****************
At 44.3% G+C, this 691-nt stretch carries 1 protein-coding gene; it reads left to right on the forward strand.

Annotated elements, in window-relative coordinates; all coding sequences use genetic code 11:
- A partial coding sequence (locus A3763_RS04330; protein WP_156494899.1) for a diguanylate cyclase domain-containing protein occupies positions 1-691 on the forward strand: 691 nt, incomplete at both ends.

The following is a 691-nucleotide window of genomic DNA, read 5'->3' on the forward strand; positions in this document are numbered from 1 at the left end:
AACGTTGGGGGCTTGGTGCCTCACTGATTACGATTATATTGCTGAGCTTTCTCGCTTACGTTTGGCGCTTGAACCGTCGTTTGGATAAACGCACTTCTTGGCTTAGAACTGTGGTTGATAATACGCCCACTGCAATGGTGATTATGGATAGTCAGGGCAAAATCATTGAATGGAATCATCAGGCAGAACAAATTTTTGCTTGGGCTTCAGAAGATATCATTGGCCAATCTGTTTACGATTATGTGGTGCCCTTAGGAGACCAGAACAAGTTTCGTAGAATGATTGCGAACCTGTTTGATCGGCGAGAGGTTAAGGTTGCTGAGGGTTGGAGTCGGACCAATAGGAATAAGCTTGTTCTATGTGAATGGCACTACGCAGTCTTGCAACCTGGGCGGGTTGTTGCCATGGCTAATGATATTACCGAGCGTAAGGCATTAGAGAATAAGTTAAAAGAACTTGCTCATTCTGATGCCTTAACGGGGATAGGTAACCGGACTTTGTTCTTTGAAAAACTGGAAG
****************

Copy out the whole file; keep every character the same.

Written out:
At 44.3% G+C, this 691-nt stretch carries 1 protein-coding gene; it reads left to right on the forward strand.

Annotated elements, in window-relative coordinates; all coding sequences use genetic code 11:
- A partial coding sequence (locus A3763_RS04330; protein WP_156494899.1) for a diguanylate cyclase domain-containing protein occupies positions 1-691 on the forward strand: 691 nt, incomplete at both ends.

The following is a 691-nucleotide window of genomic DNA, read 5'->3' on the forward strand; positions in this document are numbered from 1 at the left end:
AACGTTGGGGGCTTGGTGCCTCACTGATTACGATTATATTGCTGAGCTTTCTCGCTTACGTTTGGCGCTTGAACCGTCGTTTGGATAAACGCACTTCTTGGCTTAGAACTGTGGTTGATAATACGCCCACTGCAATGGTGATTATGGATAGTCAGGGCAAAATCATTGAATGGAATCATCAGGCAGAACAAATTTTTGCTTGGGCTTCAGAAGATATCATTGGCCAATCTGTTTACGATTATGTGGTGCCCTTAGGAGACCAGAACAAGTTTCGTAGAATGATTGCGAACCTGTTTGATCGGCGAGAGGTTAAGGTTGCTGAGGGTTGGAGTCGGACCAATAGGAATAAGCTTGTTCTATGTGAATGGCACTACGCAGTCTTGCAACCTGGGCGGGTTGTTGCCATGGCTAATGATATTACCGAGCGTAAGGCATTAGAGAATAAGTTAAAAGAACTTGCTCATTCTGATGCCTTAACGGGGATAGGTAACCGGACTTTGTTCTTTGAAAAACTGGAAG